You Are Reading

What Color Was Your Book?


What Color Was Your Book?


I could hear something in the other room. It wasn’t a jarring sound, more like a melody or a tune. My eyes slowly open as I try to figure out what that noise could be and then I realize what I am hearing.

Slightly irritated I climb out of bed and head toward the kitchen to see exactly what is happening. I don’t think she realizes that I am up and standing in the doorway. The smell of coffee and a good Southern breakfast are now enveloping the entire house. She is so happy preparing breakfast for us and singing her heart out. “On Christ the solid rock I stand, all other ground is sinking sand.” She knows the words by heart as do I.

This scenario would happen frequently at my grandmother’s house. Even though this was 25 years ago I can almost remember every detail. This fond memory brings me comfort regularly, but I was not as joyful about the situation when I was 10 or 11. I would think, ‘how in the world is someone so happy about getting up early and cooking?’ I would walk up to the stove and always question why she was (a) up so early and (b) cooking so early? A huge smile would spread across her face, however, her third cup of coffee may have been a huge contributor. We would chat about things going on at church, the neighbors, the desserts she intended to make, and me. Being the only grandchild that lived close and an only child having adults ask about you all the time is like being showered with an endless supply of affection.

Preparing breakfast was not my grandmother’s only time to cook during the day. As soon as the dirty dishes were in the sink to soak she would pull out more pots and pans for baking. Once we had baked an ample amount of cakes, cupcakes, and pies we would go “visiting.” This activity took up most of our days and I thought for a long time, all those people were sick or shut-ins. Some of the food deliveries were to those having difficulty leaving their homes, but some of those cupcake deliveries were simply an excuse to share a sweet treat with others. As much as I complained about being dragged from my pre-teen self-centered drama at home, it really was a fantastic schedule for a young girl.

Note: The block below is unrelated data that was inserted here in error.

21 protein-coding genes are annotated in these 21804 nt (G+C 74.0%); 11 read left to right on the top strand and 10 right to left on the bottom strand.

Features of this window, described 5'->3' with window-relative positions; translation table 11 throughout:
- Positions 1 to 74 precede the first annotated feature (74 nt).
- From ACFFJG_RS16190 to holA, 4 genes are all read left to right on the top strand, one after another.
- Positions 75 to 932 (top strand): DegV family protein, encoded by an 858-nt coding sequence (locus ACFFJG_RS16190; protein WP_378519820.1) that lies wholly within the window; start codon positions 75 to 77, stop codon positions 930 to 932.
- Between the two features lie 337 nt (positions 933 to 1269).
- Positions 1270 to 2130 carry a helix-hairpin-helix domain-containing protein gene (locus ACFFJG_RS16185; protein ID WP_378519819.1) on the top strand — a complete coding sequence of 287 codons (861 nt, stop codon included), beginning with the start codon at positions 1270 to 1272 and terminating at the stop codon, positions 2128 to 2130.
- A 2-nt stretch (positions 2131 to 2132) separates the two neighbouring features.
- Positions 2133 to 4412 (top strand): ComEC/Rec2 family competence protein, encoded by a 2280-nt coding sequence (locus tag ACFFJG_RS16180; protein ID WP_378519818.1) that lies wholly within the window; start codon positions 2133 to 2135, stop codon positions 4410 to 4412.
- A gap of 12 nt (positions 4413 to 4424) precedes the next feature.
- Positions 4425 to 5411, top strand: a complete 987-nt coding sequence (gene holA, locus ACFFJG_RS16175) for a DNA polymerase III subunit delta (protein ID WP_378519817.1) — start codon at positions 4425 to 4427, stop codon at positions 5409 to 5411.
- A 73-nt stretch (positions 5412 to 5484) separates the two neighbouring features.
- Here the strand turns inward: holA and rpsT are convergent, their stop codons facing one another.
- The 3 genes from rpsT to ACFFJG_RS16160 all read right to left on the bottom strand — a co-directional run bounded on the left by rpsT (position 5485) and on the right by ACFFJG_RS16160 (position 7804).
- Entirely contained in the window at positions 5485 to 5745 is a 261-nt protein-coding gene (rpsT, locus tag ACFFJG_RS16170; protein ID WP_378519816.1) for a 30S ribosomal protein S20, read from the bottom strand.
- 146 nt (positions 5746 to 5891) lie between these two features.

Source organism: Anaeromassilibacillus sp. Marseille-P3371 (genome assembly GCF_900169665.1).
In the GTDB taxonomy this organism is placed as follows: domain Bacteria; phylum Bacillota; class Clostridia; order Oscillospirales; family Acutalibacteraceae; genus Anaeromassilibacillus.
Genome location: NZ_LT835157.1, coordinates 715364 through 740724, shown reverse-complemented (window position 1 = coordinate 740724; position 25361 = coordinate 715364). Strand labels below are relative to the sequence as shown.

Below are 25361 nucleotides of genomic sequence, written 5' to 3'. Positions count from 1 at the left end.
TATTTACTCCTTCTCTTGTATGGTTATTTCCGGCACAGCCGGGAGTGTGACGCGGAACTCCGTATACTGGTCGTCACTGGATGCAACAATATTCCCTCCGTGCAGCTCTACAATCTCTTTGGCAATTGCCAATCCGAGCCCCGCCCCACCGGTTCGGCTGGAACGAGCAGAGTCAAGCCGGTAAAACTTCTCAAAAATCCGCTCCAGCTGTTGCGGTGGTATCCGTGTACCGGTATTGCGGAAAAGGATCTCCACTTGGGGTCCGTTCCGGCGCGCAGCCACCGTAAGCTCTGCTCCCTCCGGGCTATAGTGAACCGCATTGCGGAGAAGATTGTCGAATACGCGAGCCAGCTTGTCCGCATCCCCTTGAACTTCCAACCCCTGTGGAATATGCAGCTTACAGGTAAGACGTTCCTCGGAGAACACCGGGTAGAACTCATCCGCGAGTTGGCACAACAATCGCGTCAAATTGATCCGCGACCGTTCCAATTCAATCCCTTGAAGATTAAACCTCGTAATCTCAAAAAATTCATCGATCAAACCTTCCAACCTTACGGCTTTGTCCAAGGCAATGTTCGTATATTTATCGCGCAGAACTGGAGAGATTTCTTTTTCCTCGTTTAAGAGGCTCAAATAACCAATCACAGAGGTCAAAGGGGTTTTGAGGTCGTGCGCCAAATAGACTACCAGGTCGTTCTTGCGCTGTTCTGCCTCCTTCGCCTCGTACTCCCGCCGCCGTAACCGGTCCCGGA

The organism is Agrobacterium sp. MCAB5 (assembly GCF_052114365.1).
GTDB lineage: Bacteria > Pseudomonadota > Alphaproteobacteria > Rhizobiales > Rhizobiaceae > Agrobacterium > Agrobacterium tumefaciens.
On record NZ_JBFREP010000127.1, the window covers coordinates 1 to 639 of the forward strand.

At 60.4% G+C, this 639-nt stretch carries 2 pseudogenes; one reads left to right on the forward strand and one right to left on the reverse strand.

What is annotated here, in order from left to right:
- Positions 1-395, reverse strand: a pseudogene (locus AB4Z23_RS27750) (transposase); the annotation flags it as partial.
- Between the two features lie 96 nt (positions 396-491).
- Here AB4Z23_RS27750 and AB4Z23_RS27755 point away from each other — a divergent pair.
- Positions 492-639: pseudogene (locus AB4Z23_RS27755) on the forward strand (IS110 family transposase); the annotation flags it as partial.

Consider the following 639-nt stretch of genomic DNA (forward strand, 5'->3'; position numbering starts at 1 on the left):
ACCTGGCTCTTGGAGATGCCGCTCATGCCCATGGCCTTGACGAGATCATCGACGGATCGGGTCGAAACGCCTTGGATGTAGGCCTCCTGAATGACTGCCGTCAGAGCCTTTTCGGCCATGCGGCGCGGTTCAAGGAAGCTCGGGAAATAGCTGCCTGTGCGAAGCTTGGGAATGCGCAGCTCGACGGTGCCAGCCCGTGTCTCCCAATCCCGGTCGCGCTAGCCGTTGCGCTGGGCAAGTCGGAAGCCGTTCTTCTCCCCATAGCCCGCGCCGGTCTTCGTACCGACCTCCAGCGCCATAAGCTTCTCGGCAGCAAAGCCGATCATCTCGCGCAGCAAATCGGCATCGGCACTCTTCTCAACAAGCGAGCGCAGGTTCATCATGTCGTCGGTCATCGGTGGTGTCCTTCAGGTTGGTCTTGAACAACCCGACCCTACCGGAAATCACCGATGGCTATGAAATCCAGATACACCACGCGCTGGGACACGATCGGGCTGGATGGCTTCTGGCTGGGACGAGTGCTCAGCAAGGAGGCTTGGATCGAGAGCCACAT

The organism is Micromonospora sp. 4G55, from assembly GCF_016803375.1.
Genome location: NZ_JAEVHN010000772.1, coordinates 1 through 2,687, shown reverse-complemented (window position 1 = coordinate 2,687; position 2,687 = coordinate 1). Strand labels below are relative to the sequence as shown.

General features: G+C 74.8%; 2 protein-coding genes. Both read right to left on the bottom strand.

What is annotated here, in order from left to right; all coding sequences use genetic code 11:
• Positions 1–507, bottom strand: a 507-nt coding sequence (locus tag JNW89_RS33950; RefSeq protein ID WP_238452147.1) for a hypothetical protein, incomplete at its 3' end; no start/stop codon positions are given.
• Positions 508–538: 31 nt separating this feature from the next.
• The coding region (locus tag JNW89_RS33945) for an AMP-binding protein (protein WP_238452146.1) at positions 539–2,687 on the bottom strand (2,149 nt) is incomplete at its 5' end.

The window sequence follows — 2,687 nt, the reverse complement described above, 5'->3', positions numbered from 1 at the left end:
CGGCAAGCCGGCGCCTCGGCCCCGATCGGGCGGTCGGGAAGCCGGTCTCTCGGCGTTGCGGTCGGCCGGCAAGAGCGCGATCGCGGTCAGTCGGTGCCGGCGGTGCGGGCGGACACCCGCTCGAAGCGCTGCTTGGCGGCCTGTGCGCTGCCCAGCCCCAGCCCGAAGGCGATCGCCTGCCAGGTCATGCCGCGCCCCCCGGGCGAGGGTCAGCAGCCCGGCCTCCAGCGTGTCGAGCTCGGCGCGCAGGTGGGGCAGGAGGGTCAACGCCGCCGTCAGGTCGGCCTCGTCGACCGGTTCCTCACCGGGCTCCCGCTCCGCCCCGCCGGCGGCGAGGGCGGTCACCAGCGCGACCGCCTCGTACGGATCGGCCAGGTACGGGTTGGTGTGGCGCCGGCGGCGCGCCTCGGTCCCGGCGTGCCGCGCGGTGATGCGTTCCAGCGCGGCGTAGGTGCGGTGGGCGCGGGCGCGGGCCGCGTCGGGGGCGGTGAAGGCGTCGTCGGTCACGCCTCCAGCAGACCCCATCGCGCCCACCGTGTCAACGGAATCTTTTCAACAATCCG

Preparing breakfast was not my grandmother’s only time to cook during the day. As soon as the dirty dishes were in the sink to soak she would pull out more pots and pans for baking.

MRs. B.

We were always greeted with huge smiles and words of affirmation. Within minutes, I could smell a new pot of coffee brewing and laughter would fill the room. “Sweetheart, would you like one of the cupcakes while we visit,” was a question I frequently received. A resounding, “yes, please” is most likely how I got stuck with my current sweets addition, but I will save that issue for another post. These men and women we dropped by to see never seemed to show any hesitation about sharing their joys and struggles with my grandmother. I was amazed at how intently she would listen. Tears would give way to hugs, prayer and other words of encouragement. When we left someones home, we never left without the promise of another visit or phone call to talk again soon.

The questions about why she was up so early and singing went unanswered until a few years ago.

When life hands you lemons, you make lemonade. I don’t know who came up with that upbeat affirmation, but that scenario is highly unlikely for most of us. “When life hands you lemons, you usually wind up with 34 papercuts all covered with lemon juice” would be a more appropriate statement. It seems as though none of us are overlooked when life starts handing out demerits. I have been thrown a few curve balls and one of the most comforting times each day was the downstairs couch with Sebastian at my side. Songs after song would flood my mind and almost all from that Methodist red back hymnal that I held throughout my childhood. The words of those songs were ingrained in me now bringing joy and comfort just as they did for my grandmother.

“So I’ll cherish the old rugged cross, till my trophies, at last, I lay down; I will cling to the old rugged cross and exchange it someday for a crown.”

What brings you joy? What memories from your childhood brings you comfort? Find them again. Lift others up. Pray. Love. Find friendship. Get up early and sing. If you don’t feel like singing, call me and I will sing to you.

Here is a picture of my awesome grandmother, Julia York

Leave a Reply

Your email address will not be published. Required fields are marked *